TRY to imagine having a health complication that causes chronic, widespread body fatigue, along with a host of other physical and psychological pain that is so crippling that it interferes with your ability to function.
Well, not only do some people not have to imagine, but according to medical internist Dr Samantha Nicholson, fibromyalgia patients face the awful reality of some doctors questioning their 'claim' of being so ill because a variety of tests often return negative results.
Fibromyalgia is a condition that causes people to feel pain in the muscles all over the body. The disorder, formerly referred to as fibrositis and which commonly affects the muscles and ligaments, is seen in a greater number of women than men, most commonly among people in their 20s and those in middle age.
Internist Dr Jomo James says people with fibromyalgia also have “tender points” — places on their body that hurt when they are touched.
Of note, there is no known cause of the disease, and in relation to a cure, Dr James said some people seem to get over the disease, but for most it can't be cured. As a result, he said people diagnosed learn to deal with the condition and lead fairly normal lives, as symptoms don't get worse over time and the condition is not life-threatening.
Other symptoms of the disease besides pain, according to Dr James, include trouble thinking clearly; flu-like symptoms; headaches; depression and anxiety; stomach pain; too many or too few bowel movements (diarrhoea or constipation); pain in the bladder or the need to urinate in a hurry or often; and problems with the jaw.
Dr James said diagnosing fibromyalgia is based on symptoms such as muscle pain all over the body and severe tenderness in at least 11 of the 18 known “tender points” of fibromyalgia.
“Sometimes doctors diagnose fibromyalgia without checking for the number of tender points a person has. This might happen if the person has many areas that feel painful, and is bothered a lot by symptoms that are often caused by fibromyalgia. Some of these symptoms include feeling tired when getting up in the morning and during the day, and having trouble thinking clearly,” he stated.
Added Dr Nicholson: “There are some patients who come in every day complaining about a zillion things, and every day it is something new — today it's an arm, tomorrow it's leg pain and the next day it is a headache, and this makes them rather difficult patients to treat. This becomes even more difficult when the patient becomes frustrated in their quest for an explainable and treatable diagnosis. The fact is they have probably been to many doctors trying to get information on their condition, or they have probably been seeing the doctor over and over, and it puts a strain in the doctor-patient relationship because sometimes the patients feel like they are not being believed.”
One challenge faced with fibromyalgia is the fact that it may co-exist with other unexplained medical conditions as well as conditions with associated chronic pains including rheumatoid arthritis, systemic lupus and erythematosus. It also often coexists with unexplained conditions such as irritable bowel syndrome or interstitial cystitis.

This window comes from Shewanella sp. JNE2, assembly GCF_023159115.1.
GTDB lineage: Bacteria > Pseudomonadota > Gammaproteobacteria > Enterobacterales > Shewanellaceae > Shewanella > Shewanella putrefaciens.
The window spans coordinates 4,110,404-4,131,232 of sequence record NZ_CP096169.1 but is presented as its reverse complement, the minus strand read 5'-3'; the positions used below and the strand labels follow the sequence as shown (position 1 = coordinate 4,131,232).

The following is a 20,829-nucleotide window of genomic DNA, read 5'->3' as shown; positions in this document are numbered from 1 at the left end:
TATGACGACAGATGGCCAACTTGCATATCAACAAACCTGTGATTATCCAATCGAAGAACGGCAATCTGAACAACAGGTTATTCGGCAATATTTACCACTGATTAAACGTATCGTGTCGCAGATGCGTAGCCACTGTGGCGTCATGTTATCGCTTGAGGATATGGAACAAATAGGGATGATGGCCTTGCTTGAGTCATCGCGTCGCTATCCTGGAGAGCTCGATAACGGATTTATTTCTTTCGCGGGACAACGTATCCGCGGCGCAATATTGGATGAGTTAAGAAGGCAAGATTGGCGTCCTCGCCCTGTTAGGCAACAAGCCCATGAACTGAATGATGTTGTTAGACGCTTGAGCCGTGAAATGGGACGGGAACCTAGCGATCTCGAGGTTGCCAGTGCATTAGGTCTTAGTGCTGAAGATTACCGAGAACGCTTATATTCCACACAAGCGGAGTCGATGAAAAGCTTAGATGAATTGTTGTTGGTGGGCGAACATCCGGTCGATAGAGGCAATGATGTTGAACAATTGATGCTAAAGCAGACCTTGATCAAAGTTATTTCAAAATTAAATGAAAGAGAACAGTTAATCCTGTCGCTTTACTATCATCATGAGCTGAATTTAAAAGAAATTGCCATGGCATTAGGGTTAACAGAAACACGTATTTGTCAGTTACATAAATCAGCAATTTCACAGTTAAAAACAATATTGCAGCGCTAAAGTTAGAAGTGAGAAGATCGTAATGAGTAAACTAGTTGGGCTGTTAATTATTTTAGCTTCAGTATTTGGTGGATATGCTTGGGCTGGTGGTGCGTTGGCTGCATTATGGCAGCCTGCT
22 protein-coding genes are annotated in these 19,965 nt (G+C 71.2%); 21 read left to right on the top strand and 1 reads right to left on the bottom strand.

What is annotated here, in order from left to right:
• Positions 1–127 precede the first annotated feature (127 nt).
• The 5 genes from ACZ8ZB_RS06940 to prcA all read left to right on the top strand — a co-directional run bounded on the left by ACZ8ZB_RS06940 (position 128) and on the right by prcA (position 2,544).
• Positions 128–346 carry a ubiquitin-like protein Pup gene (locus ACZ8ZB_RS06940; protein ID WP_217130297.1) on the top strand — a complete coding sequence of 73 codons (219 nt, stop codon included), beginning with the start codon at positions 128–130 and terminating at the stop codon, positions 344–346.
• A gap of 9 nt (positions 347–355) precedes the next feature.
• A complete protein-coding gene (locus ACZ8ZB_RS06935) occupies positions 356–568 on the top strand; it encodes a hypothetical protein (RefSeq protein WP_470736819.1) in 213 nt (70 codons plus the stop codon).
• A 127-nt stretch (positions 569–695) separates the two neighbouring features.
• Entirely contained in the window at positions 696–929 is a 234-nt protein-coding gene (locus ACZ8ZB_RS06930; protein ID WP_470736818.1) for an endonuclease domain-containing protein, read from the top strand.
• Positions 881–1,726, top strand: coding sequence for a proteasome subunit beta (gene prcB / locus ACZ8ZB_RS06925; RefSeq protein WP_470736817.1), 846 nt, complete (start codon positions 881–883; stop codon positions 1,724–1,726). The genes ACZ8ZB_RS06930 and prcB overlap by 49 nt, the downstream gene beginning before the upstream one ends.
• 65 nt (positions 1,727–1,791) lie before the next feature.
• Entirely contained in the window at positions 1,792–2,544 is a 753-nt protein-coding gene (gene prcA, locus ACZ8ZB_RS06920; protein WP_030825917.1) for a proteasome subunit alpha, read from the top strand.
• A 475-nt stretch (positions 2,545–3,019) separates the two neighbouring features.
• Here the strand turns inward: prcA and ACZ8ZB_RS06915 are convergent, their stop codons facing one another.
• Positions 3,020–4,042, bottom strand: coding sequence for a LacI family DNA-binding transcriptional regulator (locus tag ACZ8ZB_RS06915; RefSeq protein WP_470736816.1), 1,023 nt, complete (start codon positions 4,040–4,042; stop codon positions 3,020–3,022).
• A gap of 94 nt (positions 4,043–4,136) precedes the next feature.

Some theorise that fibromyalgia may be just another mental illness — a theory which ties closely to the ability of medications used in the treatment of mental illnesses in offering relief.
“My belief is that the neurotransmitters which transmit the sensation of pain are misfiring; so they are firing when they don't need to fire, and so what someone else may feel as just a little pinch, [fibromyalgia patients] find to be intense pain and it is exaggerated because of the hyperactivity of the neurotransmitters; but whatever it is, it seems to be neurotransmitter-based because it responds to drugs that alter neurotransmitters, for example psychiatric drugs,” Dr Nicholson reasoned.
In general, Dr James said treatment can include:
1. Medicines to relieve pain, improve sleep, or improve mood.
2. Physical therapy to learn exercises and stretches.
3. Relaxation therapy.
4. Working with a counsellor.
To get the best treatment, the internist said many people need a team that includes:
1. A doctor.
2. A physical therapist.
3. Someone trained in mental health (such as a social worker or counsellor).
Dr Nicholson said patients who self-medicate can put themselves in harm's way.
“They will take Advil, Aleve and other things that they can get over the counter like Ibuprofen, and sometimes they take too much and run into problems with overdose, which is commonly seen with the use of acetaminophen. With Ibuprofen or Naproxen it may not necessarily be overdose, but it can cause irritation of the stomach, ulceration and bleeding from the stomach.”
Therefore, if you are concerned that you might have fibromyalgia, Dr Nicholson said that it is best that you get evaluated because over-the-counter medications have no effect on the neurotransmitters.
Dr James said if diagnosed, the individual must take medication prescribed, maintain an active lifestyle to help with the muscle pain, and maintain a positive attitude.
Participating in stress-reduction programmes, learning relaxation techniques, or participating in hypnotherapy (hypnosis), biofeedback, acupuncture, tai chi, yoga or cognitive behavioural therapy may help to alleviate certain symptoms.
“Fibromyalgia is not life-threatening, although it can affect the quality of day-to-day life. The severity of this impact depends upon a number of factors, including the patient's medical, family, and social supports; their financial status; and their past experiences. One of the most important factors in a person's long-term prognosis is the person's ability to take charge, to avoid “catastrophising,” and to learn to cope well with symptoms while remaining as active as possible,” he said.